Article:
Upgrading D-Link DIR-868L A1 firmware to Tomato

I was finally able to upgrade the firmware on my old but trusty D-Link DIR-868L router to Tomato firmware.

The process is a little bit involved and it’s very easy to brick your router. Fortunately, this router provides a relatively easy way to perform recovery.

Note this instruction is for DIR-868L rev A1. There are more than one version of this router and the process could differ for each of those versions.

At a high level, you will need to upgrade the firmware to DD-WRT first and then to Tomato. We will use Tomato by Shibby.

Step 1: Upgrade to DD-WRT

You cannot simply use any DIR-868L version of DD-WRT firmware. You need R25974 or prior. If you use any firmware after that version you may not be able to flash it and if that happens your device will be bricked.

You will need two files: factory-to-ddwrt.bin and dir868-webflash.bin

Download the two files from this link. The links are for R25974.

After you download, first flash the firmware “factory-to-ddwrt.bin” using the D-Link router’s firmware upgrade page.

The process could take up to 3 minutes. Once successfully flashed your router will reboot. Then go to the router page (default is 192.168.1.1) and immediately upgrade the firmware to “dir868-webflash.bin“. If all goes well router will reboot once again. At this point, you are set to proceed to Step 2

Step 2: Upgrade to Tomato firmware

Download the latest Tomato by Shibby firmware from this link. The build I used was 140; direct link.

Download the zip file and extract it. Then flash the “tomato-DIR868L-ARM–xxx-special.trx” file with “Reset to Default Settings”. As usual the process could take up to 3 minutes. Once complete, Tomato firmware should boot up. Right after this, go to “Administration -> Configuration” and choose “Erase all data in NVRAM memory (thorough)” option. This will take a few more minutes. Once done, you are all set!

Bricked the router?

D-Link DIR-868L provides an easy way to recover.

  • Download the latest available firmware on the official D-Link website of the router revision
  • Unplug all cables (incl. power cable) from the router
  • Connect the router to the PC using one of the 4 switch ports
  • Set the PC TCP/IPv4 address to 192.168.0.2 and use 255.255.255.0 as the Subnet mask
  • Power-on the router with a paperclip pushing the hidden reset button located on the bottom of the device for a few seconds, when the Power LED starts blinking, release the reset button
  • Open browser and navigate to http://192.168.0.1
  • Upload the stock firmware, when completed the router should report to reboot
  • The router should now be running stock and accessible on the default address.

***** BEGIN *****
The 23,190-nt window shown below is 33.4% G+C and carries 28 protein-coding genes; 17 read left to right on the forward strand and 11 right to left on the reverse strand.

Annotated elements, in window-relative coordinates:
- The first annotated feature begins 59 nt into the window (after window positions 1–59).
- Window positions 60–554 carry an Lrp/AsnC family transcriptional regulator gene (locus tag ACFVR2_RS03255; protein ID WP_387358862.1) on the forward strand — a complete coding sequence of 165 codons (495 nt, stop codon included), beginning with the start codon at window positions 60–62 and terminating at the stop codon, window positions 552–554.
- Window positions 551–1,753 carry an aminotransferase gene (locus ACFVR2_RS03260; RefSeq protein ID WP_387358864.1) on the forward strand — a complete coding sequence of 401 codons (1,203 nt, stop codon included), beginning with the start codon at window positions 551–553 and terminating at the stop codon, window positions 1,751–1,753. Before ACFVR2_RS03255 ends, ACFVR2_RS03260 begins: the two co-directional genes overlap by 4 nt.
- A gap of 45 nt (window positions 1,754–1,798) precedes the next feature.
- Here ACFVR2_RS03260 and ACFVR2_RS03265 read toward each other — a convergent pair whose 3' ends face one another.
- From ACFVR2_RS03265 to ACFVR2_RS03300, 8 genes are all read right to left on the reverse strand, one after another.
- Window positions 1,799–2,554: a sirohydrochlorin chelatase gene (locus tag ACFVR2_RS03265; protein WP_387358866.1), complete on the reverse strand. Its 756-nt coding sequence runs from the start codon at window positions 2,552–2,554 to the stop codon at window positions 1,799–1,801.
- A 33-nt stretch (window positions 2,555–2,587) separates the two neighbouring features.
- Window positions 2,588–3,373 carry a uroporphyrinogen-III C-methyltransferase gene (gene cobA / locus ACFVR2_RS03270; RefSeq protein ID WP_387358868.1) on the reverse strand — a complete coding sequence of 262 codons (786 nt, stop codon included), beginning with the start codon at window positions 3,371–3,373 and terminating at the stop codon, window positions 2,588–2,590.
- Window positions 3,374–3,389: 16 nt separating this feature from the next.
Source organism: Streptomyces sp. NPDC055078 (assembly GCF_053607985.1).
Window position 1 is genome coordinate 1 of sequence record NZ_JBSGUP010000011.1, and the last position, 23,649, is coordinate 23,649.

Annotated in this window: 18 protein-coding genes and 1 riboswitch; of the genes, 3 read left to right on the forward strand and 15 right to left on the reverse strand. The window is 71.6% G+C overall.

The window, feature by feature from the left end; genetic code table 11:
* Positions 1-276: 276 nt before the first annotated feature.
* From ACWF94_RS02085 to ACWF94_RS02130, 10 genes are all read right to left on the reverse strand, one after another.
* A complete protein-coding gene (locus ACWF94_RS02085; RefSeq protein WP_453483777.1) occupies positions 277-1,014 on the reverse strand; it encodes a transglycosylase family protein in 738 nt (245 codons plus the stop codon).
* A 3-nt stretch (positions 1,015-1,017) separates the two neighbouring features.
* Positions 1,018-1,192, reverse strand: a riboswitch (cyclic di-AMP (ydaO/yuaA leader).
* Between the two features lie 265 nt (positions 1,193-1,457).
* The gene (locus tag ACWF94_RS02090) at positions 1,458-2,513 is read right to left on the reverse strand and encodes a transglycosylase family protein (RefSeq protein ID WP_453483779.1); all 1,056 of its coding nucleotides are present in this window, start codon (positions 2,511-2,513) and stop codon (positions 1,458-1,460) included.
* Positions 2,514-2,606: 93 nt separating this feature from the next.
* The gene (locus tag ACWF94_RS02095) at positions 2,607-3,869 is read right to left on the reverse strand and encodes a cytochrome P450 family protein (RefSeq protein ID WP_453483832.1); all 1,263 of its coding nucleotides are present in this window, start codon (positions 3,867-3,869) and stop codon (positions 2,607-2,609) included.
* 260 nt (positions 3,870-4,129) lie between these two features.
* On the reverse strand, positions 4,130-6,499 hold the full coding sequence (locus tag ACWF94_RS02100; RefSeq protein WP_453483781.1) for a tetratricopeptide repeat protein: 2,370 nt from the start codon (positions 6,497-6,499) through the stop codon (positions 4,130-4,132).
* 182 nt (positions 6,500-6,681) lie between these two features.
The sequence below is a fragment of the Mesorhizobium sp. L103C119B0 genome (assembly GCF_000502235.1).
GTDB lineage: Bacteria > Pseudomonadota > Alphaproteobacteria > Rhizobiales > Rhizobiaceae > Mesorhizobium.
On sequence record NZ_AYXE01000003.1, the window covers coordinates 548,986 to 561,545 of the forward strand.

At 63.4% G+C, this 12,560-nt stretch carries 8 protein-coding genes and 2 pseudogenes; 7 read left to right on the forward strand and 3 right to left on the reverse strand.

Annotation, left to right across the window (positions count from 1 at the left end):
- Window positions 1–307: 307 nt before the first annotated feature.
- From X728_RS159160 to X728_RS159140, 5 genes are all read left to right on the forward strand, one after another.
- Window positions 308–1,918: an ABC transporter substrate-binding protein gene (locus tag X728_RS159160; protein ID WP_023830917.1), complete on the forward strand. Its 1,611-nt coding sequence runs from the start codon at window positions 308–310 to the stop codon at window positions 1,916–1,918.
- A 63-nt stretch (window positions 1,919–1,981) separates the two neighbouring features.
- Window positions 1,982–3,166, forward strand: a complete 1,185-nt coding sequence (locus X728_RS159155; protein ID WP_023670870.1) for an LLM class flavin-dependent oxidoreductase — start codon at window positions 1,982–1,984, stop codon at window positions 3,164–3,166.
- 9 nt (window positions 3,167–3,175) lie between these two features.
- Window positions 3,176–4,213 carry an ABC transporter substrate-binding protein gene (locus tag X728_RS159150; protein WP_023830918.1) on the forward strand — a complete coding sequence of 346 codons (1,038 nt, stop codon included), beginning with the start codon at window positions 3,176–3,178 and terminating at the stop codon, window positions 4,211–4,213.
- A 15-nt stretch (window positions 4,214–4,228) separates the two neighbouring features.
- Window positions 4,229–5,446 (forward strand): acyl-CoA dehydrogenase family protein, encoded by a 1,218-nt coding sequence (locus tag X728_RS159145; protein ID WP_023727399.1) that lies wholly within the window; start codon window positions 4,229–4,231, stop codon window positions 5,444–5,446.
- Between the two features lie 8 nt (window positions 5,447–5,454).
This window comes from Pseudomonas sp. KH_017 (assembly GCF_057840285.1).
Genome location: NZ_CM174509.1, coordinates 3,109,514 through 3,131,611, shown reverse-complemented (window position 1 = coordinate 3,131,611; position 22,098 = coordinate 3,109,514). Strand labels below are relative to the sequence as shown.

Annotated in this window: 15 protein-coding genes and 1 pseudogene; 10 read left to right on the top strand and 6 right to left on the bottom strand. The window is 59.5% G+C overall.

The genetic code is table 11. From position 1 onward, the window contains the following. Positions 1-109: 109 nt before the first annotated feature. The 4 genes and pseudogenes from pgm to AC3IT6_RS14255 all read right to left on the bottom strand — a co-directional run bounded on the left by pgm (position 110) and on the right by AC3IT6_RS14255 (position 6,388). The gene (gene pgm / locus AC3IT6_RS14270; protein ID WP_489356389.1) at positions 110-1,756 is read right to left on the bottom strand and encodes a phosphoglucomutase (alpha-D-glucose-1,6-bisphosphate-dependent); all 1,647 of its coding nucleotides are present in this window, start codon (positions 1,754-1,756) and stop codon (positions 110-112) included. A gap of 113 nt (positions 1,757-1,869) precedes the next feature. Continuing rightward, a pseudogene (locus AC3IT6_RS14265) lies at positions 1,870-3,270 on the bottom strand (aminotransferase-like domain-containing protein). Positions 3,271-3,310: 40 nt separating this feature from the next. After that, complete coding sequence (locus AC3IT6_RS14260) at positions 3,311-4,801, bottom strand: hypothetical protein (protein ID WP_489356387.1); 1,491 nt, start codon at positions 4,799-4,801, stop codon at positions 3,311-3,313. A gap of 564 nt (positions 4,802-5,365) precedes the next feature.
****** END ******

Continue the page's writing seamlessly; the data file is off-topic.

FacebookTwitterGoogleLinkedIn


mjml + jinja2 = awesome

If you have ever tried programmatically sending HTML emails, you probably know how giant of a pain in the rear it is. It’s all because while HTML has progressed in the world of Internet, the Email HTML is still way way behind. There are no set standards and most of the times, you end up doing too much manual HTML coding. In today’s world, surely there must be something you can do about it, right? Turns out, yes. MJML tries to standardize and speed up HTML email layout creation. Think of it as Bootstrap for Email. MJML comes with it’s tagging format. The resulting layouts are very cross-platform and responsive, just like today’s modern websites are. Granted, things can never be 100% perfect in the Email world, but MJML gets you to at least 90% there.

Then, if you are using Python you can make Emails dynamic using Jinja library. There is some work involved in tying the two together, i.e. making MJML and Jinja work seamlessly, but once set up, they work very very nicely.

To be continued…

FacebookTwitterGoogleLinkedIn


SELinux fix to allow Docker containers access to Kernel modules

This is most likely after effect of Spectre and Meltdown Kernel patches rolled out for CentOS. My OpenVPN container could not access /dev/net/tun device even though the Run Script had necessary parameters.

Fix

 

FacebookTwitterGoogleLinkedIn


SELinux fix for Mergerfs to allow Docker and Samba access

I recently started using Snapraid and Mergerfs setup to manage my disk pool. I have ~27TB of raw storage which I am managing.

While setting up Mergerfs as usual ran into SELinux issues that will prohibit Docker and Samba access to the storage. So, here’s my fix.

Samba

Docker

FacebookTwitterGoogleLinkedIn


Docker Container for SMTP Relay

SMTP Relay service allows you to use an external SMTP server to send your mails through. After many frustrating hours of working with several SMTP Relay Docker Images, I finally found the one that works.

Link: https://hub.docker.com/r/tecnativa/postfix-relay/

Configuration is very easy; Sample Run script

After this you will have a running Docker container that will relay all your emails to the “smtpserver” you have set.

FacebookTwitterGoogleLinkedIn


Create To addresses for Local Linux Users

If you want to set external email address to be used as “To” address for System users then edit the file “/etc/mail.rc”

Add entries such as

alias root [email protected]

FacebookTwitterGoogleLinkedIn


Docker Container for phpMyAdmin

Been containerizing a lot of my tools and just added phpMyAdmin to that list.

It’s very easy to get going with it esp. if you also happen to have a Docker container running MySQL albeit with one minor issue.

Official docker hub page: https://hub.docker.com/r/phpmyadmin/phpmyadmin/

Use an example Docker Run script below

  • localport is the port you want phpMyAdmin to use. Generally it’s port 80 but I like to override that with a different port#
  • mysqlcontainer is the name of the running MySQL container
  • The “-e” option with “PMA_HOST” must be provided (atleast for now) with value equal to the name of the running MySQL container. Note that the official docs do not indicate that but without this I was receiving following error while trying to log in. So PMA_HOST is a workaround

#2002 – php_network_getaddresses: getaddrinfo failed: Name does not resolve — The server is not responding (or the local server’s socket is not

 

FacebookTwitterGoogleLinkedIn


Docker Transmission Container with Windscribe VPN

Found this awesome container that has Transmission with VPN support which I can use with Windscribe VPN.

Docker Hub Link – https://hub.docker.com/r/haugene/transmission-openvpn/

Run command:

Things to keep in mind:

  • I had to use dns parameters with Google DNS because my Docker container was not able to resolve any domains. You may not need it
  • user name and password is different from the ones you use to login to Windscribe site. Get these from here: https://windscribe.com/getconfig/openvpn
  • iprange is something like 192.168.0.0/24 depending upon your local area network
  • SELinux will cause issues. So, use following code to set an SELinux policy

  • All the “-e” options that start with TRANSMISSION are Optional but I find those useful to set